- All Known Implementing Classes:
- MultiForageN150Hard, MultiForageN150Sim, MultiForageN150HardPassiveGrip
- public interface MultiForageN150
- extends SimpleN150, VisualObjectSensor, GripperActuator, KinSensor, Transceiver
Provides an abstract interface to the hardware of
a foraging Nomad 150 robot.
If you write a control system using this interface to the hardware,
you can test it in simulation and on mobile robots.
"Multi Foraging" means the robot can sense several
different classes of objects to collect, along with different bins in
which to to deposit them.
A SimpleN150 robot has sonar range finders, bumper
switches, and odometry and steering, translation and turret motors.
These capabilities are extended on a MultiForageN150 through the
addition of color vision and a gripper.
Vision hardware provides six "channels" that each track a different
type of object. Each call to one of the vision routines requires a reference
to which channel is being accessed.
Bins and objects to collect are sensed by the same vision hardware.
Frames of reference
We use a standard cartesian coordinate system in
meters and radians. Pretend you are looking down
on the robot: +x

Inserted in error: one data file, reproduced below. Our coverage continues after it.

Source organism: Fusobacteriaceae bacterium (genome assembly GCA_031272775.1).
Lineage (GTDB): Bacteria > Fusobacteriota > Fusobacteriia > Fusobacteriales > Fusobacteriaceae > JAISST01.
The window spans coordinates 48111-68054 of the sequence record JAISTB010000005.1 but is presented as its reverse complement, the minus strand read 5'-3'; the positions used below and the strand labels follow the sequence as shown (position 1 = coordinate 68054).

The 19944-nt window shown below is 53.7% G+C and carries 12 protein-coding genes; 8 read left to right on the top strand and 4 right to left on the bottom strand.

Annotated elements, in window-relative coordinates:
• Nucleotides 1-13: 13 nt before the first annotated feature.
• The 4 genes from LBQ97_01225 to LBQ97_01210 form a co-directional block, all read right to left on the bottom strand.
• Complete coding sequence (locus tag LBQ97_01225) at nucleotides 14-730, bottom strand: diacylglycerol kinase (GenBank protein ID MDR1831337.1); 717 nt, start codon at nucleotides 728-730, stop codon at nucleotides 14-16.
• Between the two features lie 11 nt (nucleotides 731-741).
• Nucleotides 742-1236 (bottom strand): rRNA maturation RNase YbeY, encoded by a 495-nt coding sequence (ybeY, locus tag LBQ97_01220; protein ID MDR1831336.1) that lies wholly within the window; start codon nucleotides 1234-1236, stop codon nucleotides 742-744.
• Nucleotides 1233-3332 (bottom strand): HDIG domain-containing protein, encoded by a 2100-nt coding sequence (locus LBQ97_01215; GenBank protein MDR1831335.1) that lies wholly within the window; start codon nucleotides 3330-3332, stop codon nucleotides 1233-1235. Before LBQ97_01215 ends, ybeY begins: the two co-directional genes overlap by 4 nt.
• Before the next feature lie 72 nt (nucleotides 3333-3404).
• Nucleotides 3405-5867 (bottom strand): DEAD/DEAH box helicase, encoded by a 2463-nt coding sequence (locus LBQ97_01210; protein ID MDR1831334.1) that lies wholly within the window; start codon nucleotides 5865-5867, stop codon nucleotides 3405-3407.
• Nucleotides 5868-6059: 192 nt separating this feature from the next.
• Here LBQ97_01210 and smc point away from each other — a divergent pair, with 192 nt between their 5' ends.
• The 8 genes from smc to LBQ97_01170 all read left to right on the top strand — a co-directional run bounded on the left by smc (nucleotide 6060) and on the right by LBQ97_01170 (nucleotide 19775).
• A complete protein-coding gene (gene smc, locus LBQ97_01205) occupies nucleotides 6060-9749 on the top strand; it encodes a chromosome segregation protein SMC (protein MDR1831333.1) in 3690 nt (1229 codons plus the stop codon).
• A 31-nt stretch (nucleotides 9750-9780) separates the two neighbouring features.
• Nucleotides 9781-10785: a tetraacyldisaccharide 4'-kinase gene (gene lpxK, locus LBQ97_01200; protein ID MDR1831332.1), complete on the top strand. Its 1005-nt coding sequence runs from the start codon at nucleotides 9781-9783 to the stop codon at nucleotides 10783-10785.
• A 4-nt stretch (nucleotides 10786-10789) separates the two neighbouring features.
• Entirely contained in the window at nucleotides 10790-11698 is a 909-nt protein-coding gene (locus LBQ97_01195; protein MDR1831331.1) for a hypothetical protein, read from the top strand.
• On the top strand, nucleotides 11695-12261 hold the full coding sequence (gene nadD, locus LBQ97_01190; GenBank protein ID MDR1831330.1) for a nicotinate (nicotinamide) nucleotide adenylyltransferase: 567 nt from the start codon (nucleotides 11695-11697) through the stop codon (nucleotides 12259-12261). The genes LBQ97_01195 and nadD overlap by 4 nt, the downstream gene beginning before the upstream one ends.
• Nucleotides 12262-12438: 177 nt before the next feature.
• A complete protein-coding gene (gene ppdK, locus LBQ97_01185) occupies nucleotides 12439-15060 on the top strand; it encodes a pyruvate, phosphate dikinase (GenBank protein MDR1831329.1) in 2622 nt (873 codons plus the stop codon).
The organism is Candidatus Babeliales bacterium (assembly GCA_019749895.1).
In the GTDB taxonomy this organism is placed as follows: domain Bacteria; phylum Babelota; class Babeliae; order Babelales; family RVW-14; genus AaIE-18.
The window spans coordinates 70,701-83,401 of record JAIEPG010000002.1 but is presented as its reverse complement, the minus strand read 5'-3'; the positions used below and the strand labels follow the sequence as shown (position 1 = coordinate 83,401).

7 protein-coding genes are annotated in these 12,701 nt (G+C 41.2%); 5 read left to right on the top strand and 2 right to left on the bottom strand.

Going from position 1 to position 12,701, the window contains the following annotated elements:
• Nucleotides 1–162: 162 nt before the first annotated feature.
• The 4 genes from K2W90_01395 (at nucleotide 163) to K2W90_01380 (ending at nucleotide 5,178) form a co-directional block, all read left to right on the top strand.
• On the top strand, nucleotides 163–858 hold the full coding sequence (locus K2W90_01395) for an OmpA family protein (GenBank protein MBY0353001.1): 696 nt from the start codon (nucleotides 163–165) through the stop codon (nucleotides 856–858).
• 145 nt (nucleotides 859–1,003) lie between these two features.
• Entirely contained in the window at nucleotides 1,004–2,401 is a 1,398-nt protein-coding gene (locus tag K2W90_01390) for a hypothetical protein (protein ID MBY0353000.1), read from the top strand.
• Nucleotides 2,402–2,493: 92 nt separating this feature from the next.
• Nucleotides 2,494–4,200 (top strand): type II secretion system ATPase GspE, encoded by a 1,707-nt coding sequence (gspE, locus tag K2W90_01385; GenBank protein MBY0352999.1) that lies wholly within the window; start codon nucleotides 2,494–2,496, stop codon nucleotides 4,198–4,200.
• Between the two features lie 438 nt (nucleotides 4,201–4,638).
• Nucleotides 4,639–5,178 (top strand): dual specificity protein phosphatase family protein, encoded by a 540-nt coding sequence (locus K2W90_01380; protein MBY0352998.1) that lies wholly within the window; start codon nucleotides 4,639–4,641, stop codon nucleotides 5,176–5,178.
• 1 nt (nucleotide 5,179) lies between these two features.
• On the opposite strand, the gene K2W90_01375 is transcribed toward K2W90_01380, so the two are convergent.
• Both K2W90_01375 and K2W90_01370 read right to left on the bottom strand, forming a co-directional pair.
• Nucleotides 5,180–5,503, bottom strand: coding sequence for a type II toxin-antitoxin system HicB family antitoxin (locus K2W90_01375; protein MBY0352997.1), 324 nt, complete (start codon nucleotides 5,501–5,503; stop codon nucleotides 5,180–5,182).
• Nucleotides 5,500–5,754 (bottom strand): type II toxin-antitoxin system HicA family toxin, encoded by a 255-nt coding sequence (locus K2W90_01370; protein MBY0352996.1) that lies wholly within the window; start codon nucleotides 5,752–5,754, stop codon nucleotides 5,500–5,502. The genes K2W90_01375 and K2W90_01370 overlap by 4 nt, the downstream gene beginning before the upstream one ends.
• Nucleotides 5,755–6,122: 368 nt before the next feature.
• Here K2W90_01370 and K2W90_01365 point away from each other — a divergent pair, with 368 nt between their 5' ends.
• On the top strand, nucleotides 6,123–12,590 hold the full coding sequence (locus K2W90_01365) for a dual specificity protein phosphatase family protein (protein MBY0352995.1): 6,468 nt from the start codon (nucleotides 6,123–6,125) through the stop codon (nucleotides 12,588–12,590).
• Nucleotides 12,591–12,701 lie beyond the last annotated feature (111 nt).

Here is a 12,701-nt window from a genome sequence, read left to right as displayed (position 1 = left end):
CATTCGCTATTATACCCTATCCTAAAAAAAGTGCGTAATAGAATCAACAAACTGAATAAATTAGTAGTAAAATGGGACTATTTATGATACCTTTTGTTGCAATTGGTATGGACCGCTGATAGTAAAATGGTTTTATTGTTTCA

goes out to your right (East), +y goes up (North).
When the robot is initialized, it is facing the +x direction.
Headings are given in radians, with East=0, North=PI/2 and so on CCW
around to 2*PI.
Some methods return "egocentric" vectors.
An egocentric vector is given relative to the center of
the robot in the same heading reference frame as global coordinates.
An object one meter east of the robot is at (1,0) egocentrically.
This class is extended by a simulation class (MultiForageN150Sim)
and a physical robot class (MultiForageN150Hard). The subclasses
handle details of interaction with the real or simulated
Many of the sensor and motor command
methods (e.g. get* and set*) require a timestamp as a parameter.
This is to help reduce the amount of I/O to the physical robot.
If the timestamp is less than or equal to the value sent on the
last call to one of these methods, old data is returned.
If the timestamp is -1 or greater than the last timestamp, the
robot is queried, and new data is returned. The idea is
that during each control cycle the higher level software will
increment the timestamp and use it for all calls to these methods.
(c)1997, 1998 Tucker Balch
- See Also:
|Methods inherited from interface EDU.gatech.cc.is.abstractrobot.SimpleInterface
public static final double VISION_RANGE
public static final int VISION_FOV_DEG
public static final double VISION_FOV_RAD
public static final double GRIPPER_CAPTURE_RADIUS
public static final double GRIPPER_POSITION